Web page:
Website Link to Organization's History / Organization Overview:
2c. Exhibition / Programming / Publishing History.: 
Over the years, AAC has become a recognized venue for contemporary art, both regionally and nationally. The Sculpture Park and Gallery provide professional opportunities for emerging and established artists. Related educational programs such as art lectures, slide presentations and workshops provide meaningful context to aid understanding, stimulate dialogue and foster an appreciation of contemporary art. The Sculpture Park, one of only a few sites of its kind in the state, has been recognized on the national level with public project grants from the National Endowment for the Arts, The Pew Charitable Trusts, the Andy Warhol Foundation, and the MidAtlantic Arts Foundation.
Website Link to Exhibition / Programming / Publishing History:
Part 3.
3a. Names and email addresses of Founders, Board Members, Directors or other key individuals::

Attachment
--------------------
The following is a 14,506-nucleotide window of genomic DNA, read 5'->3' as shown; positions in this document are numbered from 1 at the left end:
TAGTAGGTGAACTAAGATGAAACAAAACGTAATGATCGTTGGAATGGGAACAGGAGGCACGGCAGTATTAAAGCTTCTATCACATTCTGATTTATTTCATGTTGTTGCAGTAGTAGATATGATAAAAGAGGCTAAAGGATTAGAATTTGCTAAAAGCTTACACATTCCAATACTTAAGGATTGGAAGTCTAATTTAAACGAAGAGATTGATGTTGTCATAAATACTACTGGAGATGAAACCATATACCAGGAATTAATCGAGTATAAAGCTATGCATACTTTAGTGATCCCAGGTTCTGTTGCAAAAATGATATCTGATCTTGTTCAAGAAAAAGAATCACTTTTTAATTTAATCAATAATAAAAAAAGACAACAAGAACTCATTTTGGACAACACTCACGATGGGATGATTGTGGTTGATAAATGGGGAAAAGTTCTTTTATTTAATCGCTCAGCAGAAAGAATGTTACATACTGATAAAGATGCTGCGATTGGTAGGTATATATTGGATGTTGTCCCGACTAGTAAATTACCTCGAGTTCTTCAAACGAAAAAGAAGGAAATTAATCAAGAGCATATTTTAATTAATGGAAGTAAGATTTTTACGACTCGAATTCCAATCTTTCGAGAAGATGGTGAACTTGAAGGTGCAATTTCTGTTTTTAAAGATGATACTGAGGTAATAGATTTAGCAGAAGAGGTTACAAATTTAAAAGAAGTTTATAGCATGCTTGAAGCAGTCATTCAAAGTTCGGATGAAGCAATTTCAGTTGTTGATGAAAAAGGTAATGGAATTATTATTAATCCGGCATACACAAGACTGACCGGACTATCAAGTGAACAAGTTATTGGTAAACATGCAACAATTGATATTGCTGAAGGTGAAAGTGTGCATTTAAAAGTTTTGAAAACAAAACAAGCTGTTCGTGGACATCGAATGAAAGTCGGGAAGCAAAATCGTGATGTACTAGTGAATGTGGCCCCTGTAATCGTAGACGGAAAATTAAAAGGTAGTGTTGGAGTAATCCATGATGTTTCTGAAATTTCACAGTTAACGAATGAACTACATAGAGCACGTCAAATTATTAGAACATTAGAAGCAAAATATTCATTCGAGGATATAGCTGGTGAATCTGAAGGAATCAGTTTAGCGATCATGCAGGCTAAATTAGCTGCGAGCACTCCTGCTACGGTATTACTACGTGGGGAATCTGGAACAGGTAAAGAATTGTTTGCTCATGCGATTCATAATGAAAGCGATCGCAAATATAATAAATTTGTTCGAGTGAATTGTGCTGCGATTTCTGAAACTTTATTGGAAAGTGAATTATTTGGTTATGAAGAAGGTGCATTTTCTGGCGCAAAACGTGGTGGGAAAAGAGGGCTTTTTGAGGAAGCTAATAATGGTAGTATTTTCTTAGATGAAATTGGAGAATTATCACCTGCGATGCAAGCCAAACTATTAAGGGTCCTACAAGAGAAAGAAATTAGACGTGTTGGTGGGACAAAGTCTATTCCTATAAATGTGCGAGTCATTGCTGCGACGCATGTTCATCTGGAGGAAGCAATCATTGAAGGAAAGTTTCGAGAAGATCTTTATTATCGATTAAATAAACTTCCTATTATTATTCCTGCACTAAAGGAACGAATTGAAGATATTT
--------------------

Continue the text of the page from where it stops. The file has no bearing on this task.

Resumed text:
Laura Burnham
Additional Names and email addresses of Founders, Board Members, Directors or other key individuals: 
Amy Lipton
3b. Could any of these individuals assist in providing an oral history of your organization?: 
Part 4.
4a. Is organization currently active?: 
4b. Year activity suspended if no longer active.: 
Organization Still Active
Part 5.
5a. Type of organization at its founding.: 
Collective / Unincorporated Association
5b. Type of organization currently, or at the termination of activities.: 
Non-Profit [IRS certified]
Part 6.
6a. Does the organization have an archive?: 
6b. Are there any short or long-term threats to the organization?: 
None / Not Applicable
6c. Other threats to the organization:: 
Are there other threats to your organization? Please describe below.
Part 7.
and Drain on Existing Staff Time and Fiscal Need
7a. How important is to the organization to preserve the organization’s historical material. From 1 – Very Important to 5 – Not Important.: 
7b. Has planning for the preservation and documentation of archive begun?: